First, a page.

This year was characterized by extreme price volatility on the recovered paper (RCP) market. Experts discussing at webinars organized by BIR and the EPRC believe that the market will stabilize again in 2021. In the long term, however, new outlets for European RCP have to be found.
Last spring, paper mills in Europe experienced a sudden price surge never seen before for their raw material, with recovered paper prices jumping sometimes by up to 100 € in just a few weeks, depending on the country.
It was a temporary upswing, caused mainly by the covid-19 related lockdowns, which had curbed down production and waste arisings. In some countries, collection activity was also reduced. This created a shortage of recovered paper supply that was responsible for the price jumps.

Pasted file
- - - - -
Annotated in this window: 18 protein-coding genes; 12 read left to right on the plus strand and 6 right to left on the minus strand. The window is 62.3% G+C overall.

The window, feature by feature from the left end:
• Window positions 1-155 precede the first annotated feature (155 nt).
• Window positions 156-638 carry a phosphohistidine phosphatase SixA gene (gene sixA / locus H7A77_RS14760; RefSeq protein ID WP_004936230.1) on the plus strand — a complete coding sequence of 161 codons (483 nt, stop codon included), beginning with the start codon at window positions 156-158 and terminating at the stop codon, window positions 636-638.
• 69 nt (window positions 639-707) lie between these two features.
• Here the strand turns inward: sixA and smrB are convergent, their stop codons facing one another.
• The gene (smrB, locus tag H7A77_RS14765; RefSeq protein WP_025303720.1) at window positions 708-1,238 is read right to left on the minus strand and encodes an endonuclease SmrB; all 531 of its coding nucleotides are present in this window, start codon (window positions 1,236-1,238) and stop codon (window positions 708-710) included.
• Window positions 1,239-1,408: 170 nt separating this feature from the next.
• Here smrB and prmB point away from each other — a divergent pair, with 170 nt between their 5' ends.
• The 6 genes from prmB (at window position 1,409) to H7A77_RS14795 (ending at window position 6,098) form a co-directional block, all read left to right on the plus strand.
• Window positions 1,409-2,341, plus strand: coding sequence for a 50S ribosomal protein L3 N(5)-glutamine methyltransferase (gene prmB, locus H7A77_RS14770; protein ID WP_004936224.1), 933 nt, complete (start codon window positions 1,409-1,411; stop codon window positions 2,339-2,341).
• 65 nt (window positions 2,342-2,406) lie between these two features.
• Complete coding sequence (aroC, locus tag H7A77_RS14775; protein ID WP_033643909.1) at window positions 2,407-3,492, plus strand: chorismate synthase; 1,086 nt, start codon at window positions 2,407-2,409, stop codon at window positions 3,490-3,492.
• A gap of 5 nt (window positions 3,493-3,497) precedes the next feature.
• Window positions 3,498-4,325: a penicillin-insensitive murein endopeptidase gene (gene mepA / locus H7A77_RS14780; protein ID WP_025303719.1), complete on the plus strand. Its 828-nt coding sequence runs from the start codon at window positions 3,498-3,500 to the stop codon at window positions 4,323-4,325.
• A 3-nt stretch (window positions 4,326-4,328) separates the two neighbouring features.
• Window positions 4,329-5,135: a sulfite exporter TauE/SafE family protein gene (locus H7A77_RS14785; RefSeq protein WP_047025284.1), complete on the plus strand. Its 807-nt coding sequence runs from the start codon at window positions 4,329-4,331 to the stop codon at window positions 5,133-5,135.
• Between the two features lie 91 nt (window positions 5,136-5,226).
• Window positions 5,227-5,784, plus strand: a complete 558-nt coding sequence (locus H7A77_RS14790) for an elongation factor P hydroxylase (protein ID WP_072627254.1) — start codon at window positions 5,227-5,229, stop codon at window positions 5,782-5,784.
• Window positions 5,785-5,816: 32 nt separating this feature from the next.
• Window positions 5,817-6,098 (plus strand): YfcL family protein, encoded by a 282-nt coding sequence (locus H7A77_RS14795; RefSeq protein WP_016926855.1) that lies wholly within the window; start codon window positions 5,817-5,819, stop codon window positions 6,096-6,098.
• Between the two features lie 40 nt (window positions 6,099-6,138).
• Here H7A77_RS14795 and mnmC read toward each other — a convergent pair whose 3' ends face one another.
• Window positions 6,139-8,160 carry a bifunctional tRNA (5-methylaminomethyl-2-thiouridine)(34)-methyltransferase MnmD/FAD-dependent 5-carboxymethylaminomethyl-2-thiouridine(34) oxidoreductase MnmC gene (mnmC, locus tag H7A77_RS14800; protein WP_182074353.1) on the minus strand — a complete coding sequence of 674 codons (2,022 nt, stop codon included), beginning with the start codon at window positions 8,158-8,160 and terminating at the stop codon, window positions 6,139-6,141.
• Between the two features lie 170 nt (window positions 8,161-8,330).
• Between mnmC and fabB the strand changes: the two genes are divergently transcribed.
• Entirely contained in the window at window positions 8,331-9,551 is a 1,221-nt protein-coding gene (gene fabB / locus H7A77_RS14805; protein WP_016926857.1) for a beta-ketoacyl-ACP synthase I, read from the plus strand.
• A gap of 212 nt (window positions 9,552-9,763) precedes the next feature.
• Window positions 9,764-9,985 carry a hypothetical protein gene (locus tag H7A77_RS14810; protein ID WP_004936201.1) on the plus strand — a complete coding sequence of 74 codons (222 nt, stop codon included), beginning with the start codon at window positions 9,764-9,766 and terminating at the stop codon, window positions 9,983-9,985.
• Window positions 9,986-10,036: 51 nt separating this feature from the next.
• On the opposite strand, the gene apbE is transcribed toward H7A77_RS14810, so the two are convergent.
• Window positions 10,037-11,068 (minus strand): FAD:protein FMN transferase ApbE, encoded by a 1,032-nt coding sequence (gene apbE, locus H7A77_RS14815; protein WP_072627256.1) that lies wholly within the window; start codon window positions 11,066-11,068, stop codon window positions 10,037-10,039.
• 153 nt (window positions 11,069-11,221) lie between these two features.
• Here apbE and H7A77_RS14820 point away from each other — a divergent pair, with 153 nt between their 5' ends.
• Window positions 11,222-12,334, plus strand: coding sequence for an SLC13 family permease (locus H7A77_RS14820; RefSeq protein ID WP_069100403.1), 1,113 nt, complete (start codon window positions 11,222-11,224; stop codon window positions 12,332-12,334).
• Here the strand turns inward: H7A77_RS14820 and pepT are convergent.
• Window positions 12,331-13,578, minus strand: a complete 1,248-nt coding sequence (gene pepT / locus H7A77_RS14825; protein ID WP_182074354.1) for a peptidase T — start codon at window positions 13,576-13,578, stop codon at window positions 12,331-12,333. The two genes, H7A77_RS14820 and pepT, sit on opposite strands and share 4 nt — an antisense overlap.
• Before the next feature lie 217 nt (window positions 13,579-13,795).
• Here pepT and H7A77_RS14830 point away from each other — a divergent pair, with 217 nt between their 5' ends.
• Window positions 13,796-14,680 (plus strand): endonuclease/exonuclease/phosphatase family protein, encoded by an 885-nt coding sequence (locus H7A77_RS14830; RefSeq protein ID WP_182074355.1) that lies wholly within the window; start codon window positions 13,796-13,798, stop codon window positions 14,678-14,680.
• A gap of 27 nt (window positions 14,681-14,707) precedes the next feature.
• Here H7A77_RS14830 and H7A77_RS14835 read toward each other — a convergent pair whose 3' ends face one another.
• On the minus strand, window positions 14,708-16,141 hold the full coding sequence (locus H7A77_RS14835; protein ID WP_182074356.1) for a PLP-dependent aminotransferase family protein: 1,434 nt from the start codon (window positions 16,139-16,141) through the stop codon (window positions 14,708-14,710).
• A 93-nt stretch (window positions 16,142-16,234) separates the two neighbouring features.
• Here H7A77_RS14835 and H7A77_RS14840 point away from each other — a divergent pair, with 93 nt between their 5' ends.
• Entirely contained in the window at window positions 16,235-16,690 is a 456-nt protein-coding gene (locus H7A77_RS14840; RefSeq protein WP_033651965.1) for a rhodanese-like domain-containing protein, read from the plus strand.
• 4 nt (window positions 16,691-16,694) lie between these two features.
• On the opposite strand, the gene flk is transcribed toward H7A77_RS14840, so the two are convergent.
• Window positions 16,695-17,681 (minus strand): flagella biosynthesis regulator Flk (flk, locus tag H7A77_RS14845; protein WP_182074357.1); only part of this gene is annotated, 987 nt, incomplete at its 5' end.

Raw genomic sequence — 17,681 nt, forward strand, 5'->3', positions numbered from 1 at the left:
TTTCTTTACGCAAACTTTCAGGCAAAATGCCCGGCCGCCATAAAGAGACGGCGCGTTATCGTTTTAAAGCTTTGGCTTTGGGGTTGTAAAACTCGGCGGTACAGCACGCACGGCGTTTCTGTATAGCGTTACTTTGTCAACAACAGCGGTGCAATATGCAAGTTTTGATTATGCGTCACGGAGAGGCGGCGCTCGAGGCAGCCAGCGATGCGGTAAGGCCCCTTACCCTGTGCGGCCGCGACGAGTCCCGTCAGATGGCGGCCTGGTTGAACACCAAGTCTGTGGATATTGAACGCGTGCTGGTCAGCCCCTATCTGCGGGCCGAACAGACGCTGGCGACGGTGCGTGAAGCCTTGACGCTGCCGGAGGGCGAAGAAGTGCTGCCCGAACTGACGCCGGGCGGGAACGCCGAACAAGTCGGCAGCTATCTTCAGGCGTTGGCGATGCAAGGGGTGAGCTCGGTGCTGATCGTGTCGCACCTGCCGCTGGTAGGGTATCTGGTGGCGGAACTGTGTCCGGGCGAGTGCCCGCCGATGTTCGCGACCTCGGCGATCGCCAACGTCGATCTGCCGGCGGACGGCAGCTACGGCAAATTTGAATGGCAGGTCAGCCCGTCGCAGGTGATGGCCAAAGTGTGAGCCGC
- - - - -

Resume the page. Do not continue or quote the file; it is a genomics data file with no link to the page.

In its webinar on 9 October on the challenges facing the industry, the European Paper Recycling Council (EPRC) said it did not expect this situation to repeat, even if new lockdown measures should be implemented. “We do not believe we will have such problems again,” EPRC secretary Ulrich Eberle said, relating to a possible recovered paper shortage. Collection centers had not been prepared at the time, the situation being a completely new phenomenon, and had rather interrupted operations than taking the risk of infections, he explained.
Market experts discussing at the convention of the Bureau of International Recycling (BIR), that was held online this year, also said they expected the market to stabilize again in 2021 after the turmoil caused by the pandemic this year.
China used to buy 65 percent of European RCP
In the long run, some market experts are rather worried about an oversupply on the European recovered paper markets. China has drastically reduced its recovered paper imports over the last years and will stop them completely by the year’s end. The EPRC showed that while the country made up for 65 percent of all European recovered paper exports in the first half of 2017, this year the share was only 5 percent.